Don’t forget that your soil can have issues too. Compacted soil risks your Bermuda grass lawn and may cause unsightly thinning.

If your lawn is mostly made up of clay soils and isn’t doing so well, this is probably why.

Core aeration should help with loosening up your soil. This is best done in early summer to help your grass get enough nutrients. Loosen up your soil to help with the root development of your lawn!

You can also apply herbicides around summer, but only during the active growing season.

If your lawn’s still not doing so well by late summer, use a high in potassium fertilizer. That’ll help your Bermuda grass keep its winter hardiness.

As one of the warm season grasses, Bermuda is fairly drought-tolerant.

Of course, regardless of the season, make sure your lawn is getting at least 1 inch of water per week. Increase this amount for particularly hot summers.

Pay attention in early fall to weather forecasts. You’ll want to adequately prepare your lawn for the upcoming cool season. You can do this by mowing a little higher throughout the fall.

Bermuda grass needs to be prepared for the cooler nighttime temperatures to come. Giving your lawn some extra height will help throughout the winter.

How Leggy Can Bermuda Grass Get

How Leggy Can Bermuda Grass Get?

Poor lawn care can cause your Bermuda lawn to grow up to 4-12 inches tall!

At that point, a single mowing probably won’t cut it.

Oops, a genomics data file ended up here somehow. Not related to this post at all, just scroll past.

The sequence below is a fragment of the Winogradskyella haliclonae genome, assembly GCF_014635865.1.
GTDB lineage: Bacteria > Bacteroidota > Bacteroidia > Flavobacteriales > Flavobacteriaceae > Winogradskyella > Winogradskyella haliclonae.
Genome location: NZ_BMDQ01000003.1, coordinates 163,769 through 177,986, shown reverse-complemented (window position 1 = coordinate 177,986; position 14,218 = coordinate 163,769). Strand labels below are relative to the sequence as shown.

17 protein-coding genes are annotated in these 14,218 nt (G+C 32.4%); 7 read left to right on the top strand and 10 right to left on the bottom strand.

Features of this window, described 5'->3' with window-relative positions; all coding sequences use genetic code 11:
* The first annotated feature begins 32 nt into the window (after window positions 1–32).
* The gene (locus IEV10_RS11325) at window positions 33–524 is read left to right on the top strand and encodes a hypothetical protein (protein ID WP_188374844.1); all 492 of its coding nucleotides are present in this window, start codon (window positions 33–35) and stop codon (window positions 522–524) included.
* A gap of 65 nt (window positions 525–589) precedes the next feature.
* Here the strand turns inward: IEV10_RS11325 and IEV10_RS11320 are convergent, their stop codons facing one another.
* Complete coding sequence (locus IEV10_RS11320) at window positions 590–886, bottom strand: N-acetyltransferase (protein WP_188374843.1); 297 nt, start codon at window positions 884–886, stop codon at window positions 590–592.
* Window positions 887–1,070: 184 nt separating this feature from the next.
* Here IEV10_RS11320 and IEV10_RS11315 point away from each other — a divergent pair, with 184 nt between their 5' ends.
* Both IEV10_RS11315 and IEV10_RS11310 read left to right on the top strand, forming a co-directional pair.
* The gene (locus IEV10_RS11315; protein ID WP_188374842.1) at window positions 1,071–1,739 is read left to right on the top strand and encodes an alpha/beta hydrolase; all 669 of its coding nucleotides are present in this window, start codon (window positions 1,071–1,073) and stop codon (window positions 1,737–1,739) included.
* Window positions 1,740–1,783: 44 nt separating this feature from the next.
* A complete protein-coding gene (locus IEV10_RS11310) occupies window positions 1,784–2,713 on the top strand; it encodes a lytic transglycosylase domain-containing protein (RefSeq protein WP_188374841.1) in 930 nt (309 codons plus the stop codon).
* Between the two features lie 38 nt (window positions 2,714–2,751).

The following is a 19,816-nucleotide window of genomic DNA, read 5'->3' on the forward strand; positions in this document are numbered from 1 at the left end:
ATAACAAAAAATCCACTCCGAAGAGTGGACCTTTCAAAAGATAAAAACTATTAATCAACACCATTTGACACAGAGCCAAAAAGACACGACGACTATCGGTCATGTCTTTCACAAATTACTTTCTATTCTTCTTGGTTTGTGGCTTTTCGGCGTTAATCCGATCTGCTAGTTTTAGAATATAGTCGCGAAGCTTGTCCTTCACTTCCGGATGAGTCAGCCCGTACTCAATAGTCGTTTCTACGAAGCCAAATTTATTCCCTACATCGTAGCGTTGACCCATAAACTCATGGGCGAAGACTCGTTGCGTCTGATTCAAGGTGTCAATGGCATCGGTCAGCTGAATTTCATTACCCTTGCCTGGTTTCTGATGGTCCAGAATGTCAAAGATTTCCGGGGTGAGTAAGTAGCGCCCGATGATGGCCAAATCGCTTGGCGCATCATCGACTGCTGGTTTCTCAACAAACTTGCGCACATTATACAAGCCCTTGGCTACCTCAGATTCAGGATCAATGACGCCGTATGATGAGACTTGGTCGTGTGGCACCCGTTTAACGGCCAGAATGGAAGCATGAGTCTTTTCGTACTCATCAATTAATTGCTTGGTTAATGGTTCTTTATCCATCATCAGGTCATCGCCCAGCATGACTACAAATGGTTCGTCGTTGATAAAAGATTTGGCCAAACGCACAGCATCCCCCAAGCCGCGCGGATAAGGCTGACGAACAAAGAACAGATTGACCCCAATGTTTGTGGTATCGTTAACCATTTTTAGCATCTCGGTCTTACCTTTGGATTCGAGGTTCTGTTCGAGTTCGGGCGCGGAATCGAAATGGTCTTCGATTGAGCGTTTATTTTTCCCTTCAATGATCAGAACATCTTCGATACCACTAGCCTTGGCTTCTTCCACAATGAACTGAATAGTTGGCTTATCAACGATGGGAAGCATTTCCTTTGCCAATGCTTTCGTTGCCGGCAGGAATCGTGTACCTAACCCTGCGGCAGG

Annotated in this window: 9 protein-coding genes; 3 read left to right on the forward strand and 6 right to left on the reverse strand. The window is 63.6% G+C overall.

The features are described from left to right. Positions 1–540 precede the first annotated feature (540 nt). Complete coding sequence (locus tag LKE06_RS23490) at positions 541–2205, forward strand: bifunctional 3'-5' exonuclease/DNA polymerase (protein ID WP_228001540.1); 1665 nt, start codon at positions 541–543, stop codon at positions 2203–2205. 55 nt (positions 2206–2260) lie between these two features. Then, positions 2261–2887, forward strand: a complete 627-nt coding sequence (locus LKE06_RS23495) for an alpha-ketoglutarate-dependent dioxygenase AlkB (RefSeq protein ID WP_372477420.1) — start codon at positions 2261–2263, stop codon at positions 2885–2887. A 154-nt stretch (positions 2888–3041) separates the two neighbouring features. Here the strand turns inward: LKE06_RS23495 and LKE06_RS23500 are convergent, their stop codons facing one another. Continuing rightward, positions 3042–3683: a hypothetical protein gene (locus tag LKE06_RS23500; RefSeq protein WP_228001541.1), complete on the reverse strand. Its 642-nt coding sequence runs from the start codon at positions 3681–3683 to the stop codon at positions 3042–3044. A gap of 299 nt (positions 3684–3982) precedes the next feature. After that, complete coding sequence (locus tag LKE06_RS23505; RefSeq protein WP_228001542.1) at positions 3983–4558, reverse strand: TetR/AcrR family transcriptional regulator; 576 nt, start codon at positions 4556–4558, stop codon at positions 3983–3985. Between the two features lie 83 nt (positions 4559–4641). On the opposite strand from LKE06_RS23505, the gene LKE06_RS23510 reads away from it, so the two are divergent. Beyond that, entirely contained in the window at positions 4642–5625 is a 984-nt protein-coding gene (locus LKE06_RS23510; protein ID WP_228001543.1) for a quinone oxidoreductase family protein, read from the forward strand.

When your lawn gets that tall, it’s likely to develop a nasty thatch layer somewhere. As a fast-spreading grass, this isn’t unusual for Bermuda.

After cutting the lawn back down to size, you’ll probably find that thatch. You might be tempted to use a power rake, but we wouldn’t recommend it. You might rip up the soil underneath.

Consider a dethatcher instead!

Bermuda Lawn Care: Basics

Homeowners who went with hybrid bermuda grass for their lawn can cap off at three mowing sessions a week. Common Bermuda will do fine with weekly mowing.

If you’ve gone through a particularly scorching summer, your bermuda grass may have gone through drought stress. This can lead to a breakout of thin spots in your lawn cover.

Weed seeds can spread in these thin patches. Be careful!

If your lawn still doesn’t have its signature, rich green color, consider using a nitrogen fertilizer.

Otherwise, your lawn can supply its fertilizer! Leave any excess grass blades behind you after mowing, and this will feed whatever grass is left.

Frequently Asked Questions

For all your other Bermuda grassy needs!

Can You Overseed Bermuda Grass?

Yes, you can, and we even encourage overseeding Bermuda grass!

Some lawns are hit by the cold harder than others, and they don’t always fully recover from winter.

You’ll run into brown spots or thin spots on your lawn. This is where overseeding comes in!

Don’t forget to apply any weed killers 1.5 to 3 months before you seed. You don’t want to hurt your extra grass because of poor weed control.

It’s better to plant any extra grass seed during late spring so that your lawn has enough time to shake off the winter and green up first.

Make sure you choose perennial grass for this purpose.

We recommend avoiding cool-season grass because its growing season won’t match the rest of your Bermuda grass lawn.

Imagine overseeding to avoid brown spots, only to run into them again later!

Why Should I Mow My Bermuda Grass?

You have to mow your grass if you want a greener lawn!

Looks aside, mowing a bermudagrass lawn is essential lawn care no matter what you want to use it for, like sports.

For example, golf courses and athletic fields need to have their lawns mown for two main reasons. They need to look good, and they need to be conditioned for lateral, not vertical growth.

This sideways growth ensures that the lawn is thick and dense, so it can withstand repeated use without the soil poking through.